Before our date night out, I made sure to stick to a couple other suggestions in the book. Such as leaving the room while saying "be right back", and then returning with a "peek-a-boo". It always brings a smile to Michael's face when I return, and that to me is such a comfort.
And if he started crying, I returned immediately (no matter what I was doing) to say peek-a-boo and let him know that mommy was right there and hadn't abandoned him.
"Respond to your baby's cry-- even if he's fed, changed, and unhurt-- even when his only need is to be held. Don't worry about spoiling him with your love and attention, since quite the opposite will happen. The more that you meet his attachment needs during early childhood, the more confident and secure he will grow up to be (Pantley 25)."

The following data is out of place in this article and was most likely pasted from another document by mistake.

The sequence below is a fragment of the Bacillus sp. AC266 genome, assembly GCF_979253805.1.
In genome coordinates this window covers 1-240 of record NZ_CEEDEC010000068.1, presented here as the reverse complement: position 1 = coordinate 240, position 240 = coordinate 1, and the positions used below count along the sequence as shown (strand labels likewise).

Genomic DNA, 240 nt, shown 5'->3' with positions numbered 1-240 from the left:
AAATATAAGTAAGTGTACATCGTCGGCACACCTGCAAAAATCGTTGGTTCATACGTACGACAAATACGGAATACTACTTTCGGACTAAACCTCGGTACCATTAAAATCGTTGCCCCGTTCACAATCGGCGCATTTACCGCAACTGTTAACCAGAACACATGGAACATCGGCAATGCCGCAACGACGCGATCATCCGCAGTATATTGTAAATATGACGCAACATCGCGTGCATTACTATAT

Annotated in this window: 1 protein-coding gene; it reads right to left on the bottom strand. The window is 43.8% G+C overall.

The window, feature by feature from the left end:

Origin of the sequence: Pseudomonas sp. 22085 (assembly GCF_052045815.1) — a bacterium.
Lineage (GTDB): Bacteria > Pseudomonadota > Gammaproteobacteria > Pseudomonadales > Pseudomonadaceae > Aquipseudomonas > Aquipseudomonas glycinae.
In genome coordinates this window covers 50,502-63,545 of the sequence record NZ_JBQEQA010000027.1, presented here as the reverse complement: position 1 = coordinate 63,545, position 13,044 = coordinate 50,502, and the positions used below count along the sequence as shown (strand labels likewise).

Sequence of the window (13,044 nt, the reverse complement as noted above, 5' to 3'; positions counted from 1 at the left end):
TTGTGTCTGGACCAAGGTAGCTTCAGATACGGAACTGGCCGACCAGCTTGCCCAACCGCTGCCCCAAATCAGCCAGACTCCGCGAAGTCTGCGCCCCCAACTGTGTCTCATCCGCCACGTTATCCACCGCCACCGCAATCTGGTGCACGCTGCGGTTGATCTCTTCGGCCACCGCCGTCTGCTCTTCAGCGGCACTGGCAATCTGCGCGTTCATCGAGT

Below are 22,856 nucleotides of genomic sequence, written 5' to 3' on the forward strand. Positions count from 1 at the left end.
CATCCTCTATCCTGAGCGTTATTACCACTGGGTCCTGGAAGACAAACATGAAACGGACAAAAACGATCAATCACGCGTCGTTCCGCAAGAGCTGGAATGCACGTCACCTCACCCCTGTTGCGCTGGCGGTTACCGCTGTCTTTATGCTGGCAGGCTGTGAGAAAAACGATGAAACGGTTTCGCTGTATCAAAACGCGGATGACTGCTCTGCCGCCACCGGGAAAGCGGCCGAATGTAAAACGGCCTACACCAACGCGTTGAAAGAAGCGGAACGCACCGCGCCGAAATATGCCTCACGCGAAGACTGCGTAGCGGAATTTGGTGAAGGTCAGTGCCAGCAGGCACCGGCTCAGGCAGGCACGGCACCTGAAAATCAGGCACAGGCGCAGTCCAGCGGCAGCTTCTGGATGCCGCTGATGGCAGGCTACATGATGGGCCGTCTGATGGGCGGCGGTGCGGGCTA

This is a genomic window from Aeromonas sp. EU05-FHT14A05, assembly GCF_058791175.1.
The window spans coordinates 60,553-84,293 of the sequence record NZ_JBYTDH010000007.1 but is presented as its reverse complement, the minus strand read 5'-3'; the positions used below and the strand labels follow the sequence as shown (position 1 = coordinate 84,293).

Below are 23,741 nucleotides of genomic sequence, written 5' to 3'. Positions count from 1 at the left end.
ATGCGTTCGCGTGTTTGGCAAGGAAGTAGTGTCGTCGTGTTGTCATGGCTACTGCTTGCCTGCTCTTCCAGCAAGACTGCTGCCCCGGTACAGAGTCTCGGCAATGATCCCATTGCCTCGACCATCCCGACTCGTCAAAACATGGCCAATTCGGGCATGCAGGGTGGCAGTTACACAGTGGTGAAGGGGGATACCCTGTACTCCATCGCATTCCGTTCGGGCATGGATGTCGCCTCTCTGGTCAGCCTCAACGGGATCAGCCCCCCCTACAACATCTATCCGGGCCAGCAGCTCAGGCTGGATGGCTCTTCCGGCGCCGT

Like the No-Cry Sleep Solution, the No-Cry Separation Anxiety Solution always reminds the parent that the child is the priority. It may seem like a "burden" or get "frustrating" for the parent to not necessarily be able to leave as much as wanted, or as frequently as desired, but the child's sense of security should always come first.
So, while Michael is doing better than he was before, it is still a work in progress. If it comes to a time when he's older that I have to read about the "magic bracelet" or substituting a "lovey" while we're gone, I'm prepared. I would rather take as many steps possible to help Michael be more comfortable with separation rather than let him "cry it out" in order to "get over it". And I'm so thankful Elizabeth Pantley offers all sorts of solutions and helpful tips and tricks for these situations.
"There are no absolute rules about raising children and no guarantees for any parenting techniques. Raise your children as you choose to raise them in ways that are right for you. Within the range of your comfort zone, modify your approach for each of your children based on their needs, personality, and temperament (Pantley 19)."